Edit 1949

Breaking the penultimate colonial link
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By Lloyd Duhaime

[Caption: Stuart Sinclair Garson: minister of justice in 1948]

Prime Minister Alexander Mackenzie's Liberal administration was the first to recommend, in 1876, abolishing Canadian appeals to the Judicial Committee of the Privy Council in London, England. But the proposal did not survive the criticism of Sir John A. Macdonald, then leader of the opposition.

By 1931, when the Statute of Westminster became law, this enduring foreign legal jurisdiction disagreed strongly with Canada's newfound independence and remained one of only two remaining powers the mother country held over Canada. On a more practical level, the expenses and delay of an appeal to a court in England promoted a justice system that catered only to the rich.

On Tuesday, Sept. 20, 1949, the minister of justice introduced his legislative measure. Debate quickly turned into a difficult partisan constitutional debate with the Conservative opposition expressing their traditional defence of provincial jurisdictions. The bill called for the federal government to select the judges of the Supreme Court, thus eliminating recourse to an "unbiased" British Court. Time had come to sever this lingering umbilical cord.

The Honorable Stuart S. Garson - Minister of Justice (Marquette): Mr. Speaker, I would like to move the second reading of Bill No. 2, to amend the Supreme Court Act. In its progress towards self-government, Canada has retained two badges of colonialism. The first is that we must petition the United Kingdom Parliament to pass a United Kingdom statute which alone can amend our Canadian Constitution. The second is that the ultimate determination of Canadian statute and other laws is the responsibility of the judicial committee of the Privy Council, a United Kingdom court.

The bill which is now before us will strip off the second of these badges by abolishing appeals to the Privy Council. It represents an important step towards complete nationhood. Clause three sets out its major purpose, namely, to create in the Supreme Court of Canada, exclusive, ultimate appellate civil and criminal jurisdiction within and for Canada, by abolishing appeals to the Privy Council and by making the judgements of the Supreme Court final and conclusive in all cases.

From now on the only impediment to our governing ourselves fully and completely is our own inability to agree among ourselves, first, whether we should do so, and, if so, how we should do so. That, I suggest, is an intellectual and moral impediment which exists in the minds and character of our public men and citizens.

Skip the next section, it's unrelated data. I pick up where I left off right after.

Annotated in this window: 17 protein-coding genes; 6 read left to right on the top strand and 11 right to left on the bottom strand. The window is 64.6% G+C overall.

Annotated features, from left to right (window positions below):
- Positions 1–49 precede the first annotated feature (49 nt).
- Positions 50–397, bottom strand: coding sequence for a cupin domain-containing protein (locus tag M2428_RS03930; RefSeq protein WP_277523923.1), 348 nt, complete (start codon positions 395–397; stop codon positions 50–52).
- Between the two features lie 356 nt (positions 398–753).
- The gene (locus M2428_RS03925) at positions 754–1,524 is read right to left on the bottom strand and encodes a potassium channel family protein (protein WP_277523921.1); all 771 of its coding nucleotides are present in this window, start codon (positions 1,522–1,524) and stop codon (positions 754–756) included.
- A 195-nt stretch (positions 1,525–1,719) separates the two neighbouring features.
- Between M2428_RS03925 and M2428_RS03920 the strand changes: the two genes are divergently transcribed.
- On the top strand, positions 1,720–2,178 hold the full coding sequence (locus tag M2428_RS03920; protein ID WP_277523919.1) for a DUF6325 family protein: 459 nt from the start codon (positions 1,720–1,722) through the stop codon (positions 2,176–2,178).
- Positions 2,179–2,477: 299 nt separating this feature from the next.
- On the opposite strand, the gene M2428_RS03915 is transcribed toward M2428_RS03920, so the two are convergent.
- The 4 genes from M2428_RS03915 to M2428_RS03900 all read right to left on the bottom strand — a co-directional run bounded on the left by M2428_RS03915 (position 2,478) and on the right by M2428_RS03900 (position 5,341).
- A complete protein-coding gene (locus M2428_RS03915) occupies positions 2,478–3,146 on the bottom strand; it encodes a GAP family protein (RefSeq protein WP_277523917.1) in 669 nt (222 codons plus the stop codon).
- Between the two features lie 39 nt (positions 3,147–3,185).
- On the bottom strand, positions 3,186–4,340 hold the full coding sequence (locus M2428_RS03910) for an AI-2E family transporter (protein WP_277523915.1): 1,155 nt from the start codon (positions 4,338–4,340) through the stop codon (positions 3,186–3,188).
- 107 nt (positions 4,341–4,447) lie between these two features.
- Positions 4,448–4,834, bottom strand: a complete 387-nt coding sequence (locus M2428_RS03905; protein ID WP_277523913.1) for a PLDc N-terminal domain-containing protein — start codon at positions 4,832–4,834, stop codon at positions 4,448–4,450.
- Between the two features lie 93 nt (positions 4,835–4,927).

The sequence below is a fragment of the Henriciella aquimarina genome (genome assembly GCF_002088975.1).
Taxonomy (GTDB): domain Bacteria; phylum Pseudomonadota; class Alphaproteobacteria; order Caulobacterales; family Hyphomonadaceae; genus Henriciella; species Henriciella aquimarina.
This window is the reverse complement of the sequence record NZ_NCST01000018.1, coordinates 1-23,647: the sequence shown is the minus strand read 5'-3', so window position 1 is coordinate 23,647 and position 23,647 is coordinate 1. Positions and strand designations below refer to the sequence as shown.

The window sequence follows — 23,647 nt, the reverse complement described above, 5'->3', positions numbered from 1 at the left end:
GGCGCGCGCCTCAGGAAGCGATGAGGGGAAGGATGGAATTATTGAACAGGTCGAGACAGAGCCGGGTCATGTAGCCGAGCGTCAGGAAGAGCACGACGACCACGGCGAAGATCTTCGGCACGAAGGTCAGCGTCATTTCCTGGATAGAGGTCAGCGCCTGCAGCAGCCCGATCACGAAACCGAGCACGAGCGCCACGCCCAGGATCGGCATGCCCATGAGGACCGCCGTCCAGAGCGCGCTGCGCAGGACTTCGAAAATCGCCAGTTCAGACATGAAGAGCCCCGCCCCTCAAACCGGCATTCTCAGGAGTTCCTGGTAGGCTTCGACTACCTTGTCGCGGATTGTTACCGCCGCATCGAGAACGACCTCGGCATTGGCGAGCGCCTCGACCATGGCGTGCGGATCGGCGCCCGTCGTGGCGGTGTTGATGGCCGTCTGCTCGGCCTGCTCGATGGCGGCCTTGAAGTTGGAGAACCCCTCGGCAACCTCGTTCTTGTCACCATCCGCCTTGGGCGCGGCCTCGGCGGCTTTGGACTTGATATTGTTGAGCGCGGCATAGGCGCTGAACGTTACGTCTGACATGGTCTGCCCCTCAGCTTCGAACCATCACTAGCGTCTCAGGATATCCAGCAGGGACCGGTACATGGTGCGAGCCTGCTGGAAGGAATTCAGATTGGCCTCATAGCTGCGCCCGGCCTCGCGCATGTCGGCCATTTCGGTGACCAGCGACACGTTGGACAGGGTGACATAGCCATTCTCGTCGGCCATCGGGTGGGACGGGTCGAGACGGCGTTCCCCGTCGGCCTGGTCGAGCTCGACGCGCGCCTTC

By far the most powerful argument for the passing of this bill, as a step towards self-government, is that Canada in almost every other respect -- political, financially, economically -- has attained a complete and honorable nationhood. The question is whether it is consistent with that nationhood that we should continue an arrangement with regard to the hearing of our law cases which was begun in colonial times and still preserves its colonial characteristics.

Surely, Mr. Speaker, we have here a country which from the beginning has had many qualities of greatness, which is more united, magnanimous and powerful today than it has ever been, and whose resources and possibilities seem to require only that we should ourselves act as the citizens of a great country to make our Canada achieve the destiny of which she is capable.

We, the citizens of such a country, should not ask those of another, even though they be of our own blood, to decide our lawsuits for us, interpret for us the laws which we pass here, and provide amendments to our constitution at our request when we need them. If in smallness of mind and meanness of spirit we needlessly perpetuate such a situation, we are unworthy of the efforts and sacrifices of our fellow-Canadians, and undeserving of the bounty which Providence has bestowed upon our country.

Although there were sputters of opposition at every step of the bill's progress through Parliament, all three major parties in the House supported the principle of the proposed legislation.

Third Reading division was somewhat marred by a last minute manoeuvre by Thomas Church, the Conservative member for Broadview, known for his devotion to all things Imperial.

Just as the Speaker called for the vote, Church desperately moved for a six-month hoist of the proposed legislation. Unfortunately, he was not able to find a seconder and the Speaker declared the Third Reading motion carried.

The House quickly went on to the next item on the Order Paper amidst muffled cries from Church: "You may railroad it through," he bellowed, "but I can tell you that there will be an appeal!" There never was another one to the Judicial Committee of the Privy Council of England.

Thursday, August 22, 1991
The Hill Times